Best Day: Byron Westbrook, and who would have thought that’d be the case? The sense of doom was descending when Arizona got the ball back inside the 2-minute warning and picked up a quick first down, but Westbrook’s big hit from behind jarred the ball loose, and the doom was gone. A remarkable play from the team’s fifth cornerback.
Worst Day, According to Hack Sports Writers With Cursory Football Knowledge: I mean, I thought Reed Doughty struggled in Week 1, but then Jim Haslett strongly defended him, so I’m being cautious here. To my eyes, though, Graham Gano didn’t have the best day ever for an NFL kicker, despite hitting the game-winner. The blocked kick at the end of the first half meant Gano failed on two of the first three field goals he attempted this season, and all were from less than 40 yards. Those have to be an automatic three points in the National Football League, men. Much worse, though, was the out-of-bounds kickoff that started the second half, especially with the new rules making touchbacks almost automatic.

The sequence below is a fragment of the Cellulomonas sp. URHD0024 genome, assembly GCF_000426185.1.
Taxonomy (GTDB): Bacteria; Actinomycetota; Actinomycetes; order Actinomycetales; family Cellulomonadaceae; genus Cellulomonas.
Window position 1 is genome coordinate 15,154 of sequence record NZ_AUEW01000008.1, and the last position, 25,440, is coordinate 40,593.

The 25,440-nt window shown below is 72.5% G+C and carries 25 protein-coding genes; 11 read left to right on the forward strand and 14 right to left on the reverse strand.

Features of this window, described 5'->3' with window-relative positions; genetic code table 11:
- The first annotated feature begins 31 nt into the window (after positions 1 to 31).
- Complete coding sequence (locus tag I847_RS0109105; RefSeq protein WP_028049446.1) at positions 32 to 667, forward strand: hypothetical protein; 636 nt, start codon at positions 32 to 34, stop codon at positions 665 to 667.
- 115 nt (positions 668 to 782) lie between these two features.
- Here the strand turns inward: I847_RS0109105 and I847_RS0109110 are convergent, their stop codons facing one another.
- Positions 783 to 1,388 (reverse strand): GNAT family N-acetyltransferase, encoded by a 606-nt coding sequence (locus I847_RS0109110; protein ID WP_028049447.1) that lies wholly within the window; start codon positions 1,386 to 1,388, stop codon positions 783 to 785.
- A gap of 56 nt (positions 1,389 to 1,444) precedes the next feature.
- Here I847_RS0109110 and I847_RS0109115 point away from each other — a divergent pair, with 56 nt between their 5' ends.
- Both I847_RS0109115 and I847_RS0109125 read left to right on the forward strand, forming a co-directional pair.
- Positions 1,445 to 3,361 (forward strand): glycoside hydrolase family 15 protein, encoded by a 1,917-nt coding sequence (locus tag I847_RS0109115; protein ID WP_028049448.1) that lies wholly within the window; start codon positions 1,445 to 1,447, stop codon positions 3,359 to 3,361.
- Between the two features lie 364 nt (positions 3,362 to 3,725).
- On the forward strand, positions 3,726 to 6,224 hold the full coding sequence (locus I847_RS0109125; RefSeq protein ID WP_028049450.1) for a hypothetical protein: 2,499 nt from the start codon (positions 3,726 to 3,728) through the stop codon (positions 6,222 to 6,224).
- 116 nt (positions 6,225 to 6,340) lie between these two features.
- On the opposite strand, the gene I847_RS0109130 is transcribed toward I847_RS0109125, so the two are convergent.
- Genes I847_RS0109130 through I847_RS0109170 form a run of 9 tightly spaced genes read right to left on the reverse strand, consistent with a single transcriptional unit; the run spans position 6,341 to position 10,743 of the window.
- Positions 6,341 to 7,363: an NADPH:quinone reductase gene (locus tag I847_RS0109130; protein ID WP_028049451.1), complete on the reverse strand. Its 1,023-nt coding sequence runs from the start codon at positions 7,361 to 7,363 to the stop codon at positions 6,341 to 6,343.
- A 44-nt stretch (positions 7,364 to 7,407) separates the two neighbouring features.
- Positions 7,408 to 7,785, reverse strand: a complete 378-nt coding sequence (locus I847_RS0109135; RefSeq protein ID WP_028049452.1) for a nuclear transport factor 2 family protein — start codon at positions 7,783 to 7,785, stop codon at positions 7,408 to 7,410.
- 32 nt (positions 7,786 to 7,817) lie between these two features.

Worst Day For Former Redskins Quarterbacks: Donovan McNabb and the Vikings led by 17 at halftime but lost, with McNabb failing to throw a touchdown. Jason Campbell and the Raiders led by 18 at halftime but lost as well. And Rex Grossman led the Redskins to two late scores and has his Redskins at 2-0.
Best Newcomer: Helu, Roy. The rookie from Nebraska was electric in the running game, but was never more impressive than on a second-quarter screen, when he hurdled a defender and gained 33 yards, the longest catch by a rookie Redskins running back since Reggie Brooks in
1997 1993. He had 112 yards on his 13 touches, an average of 8.6 per. As many good things as Tim Hightower and Ryan Torain have done in the past year-plus, neither has the shiftiness, elusiveness or breakaway potential of Helu. By which I mean he’s fast as hell.
Best Quote: Fred Smoot, on the Comcast SportsNet postgame show. “When you’re over 30, you don’t have swag. You have panache.”
Worst Underthrow: Grossman, to Fred Davis. The tight end gained 40 yards on Washington’s first possession of the second half, but he probably should have scored on a throw that hit him in stride. The Redskins wound up punting on the drive.
Best Offensive Weapon: It would appear to be the aforementioned Davis, which is odd even to type. Deep, shallow, first down, third down, in his own territory, in the red zone, Mohawk, non-mohawk, Davis was there. In two games, he has 11 catches for 191 yards.
Worst Abandonment of the Run Game Even Though It Seemed to be Working Awesomely: Kyle Shanahan.